Sunday, July 14, 2013

How I Ended Up on the Kindle

Amazon’s stock topped $300 a share for a short time yesterday before slipping back to $299.60.   You can be sure that this good showing was due to Apple losing the anti-trust suit over e-book pricing and not to the fact that I launched my first e-book on the Kindle.  More about that later.

I recall chatting with an Amazon executive after the Kindle was launched and asked him whether they were thinking about magazines.  He replied that “they are not yet on our radar.”  And the Kindle was decidedly not then on the radar of magazine publishers.  After all, why play in that black-and-white sandbox when the iPad offered the dream resolution for four-color magazines. 

For me, Amazon was a disruptor to be sure but also the behemoth that was putting my neighborhood bookstores out of business.  And the big guys too.  In the past during quieter times, I’ve roamed cities with bookstores serving loosely as my navigation points.  This is getting more difficult, certainly in New York.  Borders left town.  B&N is harder to find and could very well disappear too, following the Nook out the door.  But Amazon can’t be blamed for B&N’s incompetence and getting into the device game without a clear strategy.   The ruling that Apple conspired with other publishers to fix e-book prices clearly plays into Amazon’s strategy.  The price of e-books is going down.

I have written and edited more than a dozen books for a variety of publishers, including Dell, Warner, Rodale and a handful of small presses that are now out of business.  I have published hundreds of poems in a variety of journals from The Sewanee Review to something called Twig.  Most of these publications are no longer in print.  Those that survive have  outsourced much of their business operations.  Many poets and writers I know support financially various titles just to keep them going.  That Poetry magazine got something like a $100 million endowment a few years ago is the exception rather than the rule.  Most operate on a shoestring.     

Disruption in the book business started long before Amazon.  Over the last twenty years, book publishers have been taking less risks with mid-list books and requiring that authors that they do publish do much more of the work, including marketing.  At one time, I was sent on a 15-city media tour by Warner to promote a health and fitness book.  Sure it meant going to Cleveland, Detroit, and Green Bay but it was planned, paid for and generally successful.  I was talking to a book agent friend recently and he said that publishers require even well-known authors to submit detailed marketing plans with their book proposals.  This outsourcing is likely to continue.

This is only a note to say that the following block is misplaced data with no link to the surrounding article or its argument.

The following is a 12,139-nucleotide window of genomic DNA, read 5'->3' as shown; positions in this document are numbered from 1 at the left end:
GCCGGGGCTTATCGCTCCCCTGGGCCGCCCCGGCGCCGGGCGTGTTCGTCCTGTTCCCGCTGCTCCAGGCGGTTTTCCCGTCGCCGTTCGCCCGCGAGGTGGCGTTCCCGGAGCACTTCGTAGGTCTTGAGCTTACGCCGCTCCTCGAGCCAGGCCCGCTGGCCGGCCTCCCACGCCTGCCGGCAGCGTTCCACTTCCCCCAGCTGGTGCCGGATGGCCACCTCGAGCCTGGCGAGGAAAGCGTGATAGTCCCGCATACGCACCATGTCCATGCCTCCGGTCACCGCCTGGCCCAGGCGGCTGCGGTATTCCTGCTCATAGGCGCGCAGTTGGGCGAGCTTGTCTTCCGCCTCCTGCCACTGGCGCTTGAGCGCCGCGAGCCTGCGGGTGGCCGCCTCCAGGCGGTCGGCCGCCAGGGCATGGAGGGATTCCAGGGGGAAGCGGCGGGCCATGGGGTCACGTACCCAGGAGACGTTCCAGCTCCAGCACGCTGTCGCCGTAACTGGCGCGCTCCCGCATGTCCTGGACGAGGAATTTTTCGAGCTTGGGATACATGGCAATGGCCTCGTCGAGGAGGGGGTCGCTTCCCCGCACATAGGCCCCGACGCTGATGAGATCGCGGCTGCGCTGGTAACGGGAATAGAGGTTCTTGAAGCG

The recent merger of Random House and Penguin is likely to exacerbate this situation as it brings the number of major book houses down to five.  The Atlantic Wire suggests that the net effect will be fewer editors editing few books; lower advances; and less diversity in subject matter.  As with Hollywood, we will likely see much more emphasis on the blockbusters.  I know from experience that it will mean fewer book agents taking queries from authors, even those with substantial publishing and media experience.  Since the business has been experiencing lower advances for authors, this means a lower cut for agents, who are already hurting because authors are going the self-publishing route.

But self-publishing is not for the faint-of-heart.  Authors have to do literally everything.  The contemporary rule-of-thumb is that for every hour you spend writing a book, you should spend another hour marketing the book.  Interesting, but this is practically impossible for most writers.  I haven’t handed out book flyers outside Grand Central Station in New York City yet, but I’ll have to think about it.

I’ve published two novels (Limey Down, The Sirens of Vulture Creek) and two volumes of poetry (Set Pieces of the Feminine, and In the Shadow of the DMZ) with Amazon, on-demand services.   You can find details about these titles at  The most recent is The Archetype of the Gun, an e-book.

Ever since the Newtown school massacre, I have been thinking about the gun and gun violence in America in its broadest context.  I published a blog earlier this year (February 12, 2013) about the subject on this site.   Soon after the shootings, the conversation quickly got back to “us” vs. “them” and nothing happened.  The Senate failed to pass what most Americans considered reasonable legislation about background checks.  I suspect that nothing happened because the gun has such a powerful hold on the American imagination.  It is a Big Idea, what the Jungians would call an archetype.

In that spirit, I decided to write an epic poem—in structure--and explore in image and metaphor the psychological, religious, and mythological aspects of the gun, weaving in my military experience, my service during the Vietnam War, conversations with veterans and family members who served, and the growing examples of “militarism” at home and abroad.  This is not about guns but about “gun-running.” 

The WSJ reminded us this year in May, which is poetry month, that no one reads poetry any more.  Perhaps so, but we keep trying.  Now back to the business of books.

I decided to publish this as a Kindle e-book because the poem’s format works well on the screen size, the data sharing, and market distribution.  I like Kindle’s lending library program and other promotions.  And you can take it to the beach.  I priced the book at $3.99, which is considered the consumer sweet spot.   I’ll consider a print version if the response warrants.

Please find a link to the book, including a description and summary pages:

Please share.


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